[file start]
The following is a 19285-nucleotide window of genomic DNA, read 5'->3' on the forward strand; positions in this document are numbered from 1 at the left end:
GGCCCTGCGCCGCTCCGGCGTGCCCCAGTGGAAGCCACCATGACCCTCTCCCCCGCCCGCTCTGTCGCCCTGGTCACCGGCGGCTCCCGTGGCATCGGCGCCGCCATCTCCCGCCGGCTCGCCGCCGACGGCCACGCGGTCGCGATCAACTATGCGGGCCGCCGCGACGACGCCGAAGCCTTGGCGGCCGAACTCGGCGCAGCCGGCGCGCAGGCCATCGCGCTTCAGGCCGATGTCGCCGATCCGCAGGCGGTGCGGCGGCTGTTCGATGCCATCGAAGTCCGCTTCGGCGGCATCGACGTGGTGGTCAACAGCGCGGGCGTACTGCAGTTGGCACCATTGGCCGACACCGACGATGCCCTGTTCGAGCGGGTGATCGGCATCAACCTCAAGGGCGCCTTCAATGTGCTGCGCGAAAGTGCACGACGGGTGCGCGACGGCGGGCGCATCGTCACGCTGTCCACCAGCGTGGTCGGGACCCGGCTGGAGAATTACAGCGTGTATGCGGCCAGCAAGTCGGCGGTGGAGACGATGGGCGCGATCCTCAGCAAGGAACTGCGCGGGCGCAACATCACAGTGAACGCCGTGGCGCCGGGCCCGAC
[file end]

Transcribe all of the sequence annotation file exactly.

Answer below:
The following is a 19285-nucleotide window of genomic DNA, read 5'->3' on the forward strand; positions in this document are numbered from 1 at the left end:
GGCCCTGCGCCGCTCCGGCGTGCCCCAGTGGAAGCCACCATGACCCTCTCCCCCGCCCGCTCTGTCGCCCTGGTCACCGGCGGCTCCCGTGGCATCGGCGCCGCCATCTCCCGCCGGCTCGCCGCCGACGGCCACGCGGTCGCGATCAACTATGCGGGCCGCCGCGACGACGCCGAAGCCTTGGCGGCCGAACTCGGCGCAGCCGGCGCGCAGGCCATCGCGCTTCAGGCCGATGTCGCCGATCCGCAGGCGGTGCGGCGGCTGTTCGATGCCATCGAAGTCCGCTTCGGCGGCATCGACGTGGTGGTCAACAGCGCGGGCGTACTGCAGTTGGCACCATTGGCCGACACCGACGATGCCCTGTTCGAGCGGGTGATCGGCATCAACCTCAAGGGCGCCTTCAATGTGCTGCGCGAAAGTGCACGACGGGTGCGCGACGGCGGGCGCATCGTCACGCTGTCCACCAGCGTGGTCGGGACCCGGCTGGAGAATTACAGCGTGTATGCGGCCAGCAAGTCGGCGGTGGAGACGATGGGCGCGATCCTCAGCAAGGAACTGCGCGGGCGCAACATCACAGTGAACGCCGTGGCGCCGGGCCCGAC